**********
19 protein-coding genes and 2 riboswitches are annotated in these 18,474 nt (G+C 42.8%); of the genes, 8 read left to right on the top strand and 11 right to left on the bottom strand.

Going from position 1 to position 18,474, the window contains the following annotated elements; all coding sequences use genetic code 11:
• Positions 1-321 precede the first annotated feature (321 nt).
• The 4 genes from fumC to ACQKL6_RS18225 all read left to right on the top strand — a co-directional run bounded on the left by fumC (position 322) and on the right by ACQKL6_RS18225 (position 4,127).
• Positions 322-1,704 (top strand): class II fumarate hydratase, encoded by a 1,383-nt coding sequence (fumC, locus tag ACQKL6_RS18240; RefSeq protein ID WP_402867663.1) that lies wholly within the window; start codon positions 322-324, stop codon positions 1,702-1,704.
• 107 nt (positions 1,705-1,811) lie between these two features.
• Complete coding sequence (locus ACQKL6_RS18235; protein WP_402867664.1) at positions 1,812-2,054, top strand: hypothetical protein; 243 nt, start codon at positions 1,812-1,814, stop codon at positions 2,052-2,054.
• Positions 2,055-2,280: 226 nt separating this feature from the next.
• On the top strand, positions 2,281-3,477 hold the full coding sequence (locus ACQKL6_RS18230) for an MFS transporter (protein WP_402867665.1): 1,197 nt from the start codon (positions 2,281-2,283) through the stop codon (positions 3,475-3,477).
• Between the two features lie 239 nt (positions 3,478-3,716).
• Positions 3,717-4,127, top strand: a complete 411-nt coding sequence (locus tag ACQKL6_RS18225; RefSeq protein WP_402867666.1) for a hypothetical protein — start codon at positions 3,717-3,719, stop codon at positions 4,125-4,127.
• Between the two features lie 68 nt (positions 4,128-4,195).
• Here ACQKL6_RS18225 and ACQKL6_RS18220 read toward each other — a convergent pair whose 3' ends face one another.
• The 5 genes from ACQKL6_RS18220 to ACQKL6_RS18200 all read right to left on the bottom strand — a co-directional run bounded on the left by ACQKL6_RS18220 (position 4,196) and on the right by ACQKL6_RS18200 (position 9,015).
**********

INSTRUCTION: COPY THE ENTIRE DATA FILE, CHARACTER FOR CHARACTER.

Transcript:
19 protein-coding genes and 2 riboswitches are annotated in these 18,474 nt (G+C 42.8%); of the genes, 8 read left to right on the top strand and 11 right to left on the bottom strand.

Going from position 1 to position 18,474, the window contains the following annotated elements; all coding sequences use genetic code 11:
• Positions 1-321 precede the first annotated feature (321 nt).
• The 4 genes from fumC to ACQKL6_RS18225 all read left to right on the top strand — a co-directional run bounded on the left by fumC (position 322) and on the right by ACQKL6_RS18225 (position 4,127).
• Positions 322-1,704 (top strand): class II fumarate hydratase, encoded by a 1,383-nt coding sequence (fumC, locus tag ACQKL6_RS18240; RefSeq protein ID WP_402867663.1) that lies wholly within the window; start codon positions 322-324, stop codon positions 1,702-1,704.
• 107 nt (positions 1,705-1,811) lie between these two features.
• Complete coding sequence (locus ACQKL6_RS18235; protein WP_402867664.1) at positions 1,812-2,054, top strand: hypothetical protein; 243 nt, start codon at positions 1,812-1,814, stop codon at positions 2,052-2,054.
• Positions 2,055-2,280: 226 nt separating this feature from the next.
• On the top strand, positions 2,281-3,477 hold the full coding sequence (locus ACQKL6_RS18230) for an MFS transporter (protein WP_402867665.1): 1,197 nt from the start codon (positions 2,281-2,283) through the stop codon (positions 3,475-3,477).
• Between the two features lie 239 nt (positions 3,478-3,716).
• Positions 3,717-4,127, top strand: a complete 411-nt coding sequence (locus tag ACQKL6_RS18225; RefSeq protein WP_402867666.1) for a hypothetical protein — start codon at positions 3,717-3,719, stop codon at positions 4,125-4,127.
• Between the two features lie 68 nt (positions 4,128-4,195).
• Here ACQKL6_RS18225 and ACQKL6_RS18220 read toward each other — a convergent pair whose 3' ends face one another.
• The 5 genes from ACQKL6_RS18220 to ACQKL6_RS18200 all read right to left on the bottom strand — a co-directional run bounded on the left by ACQKL6_RS18220 (position 4,196) and on the right by ACQKL6_RS18200 (position 9,015).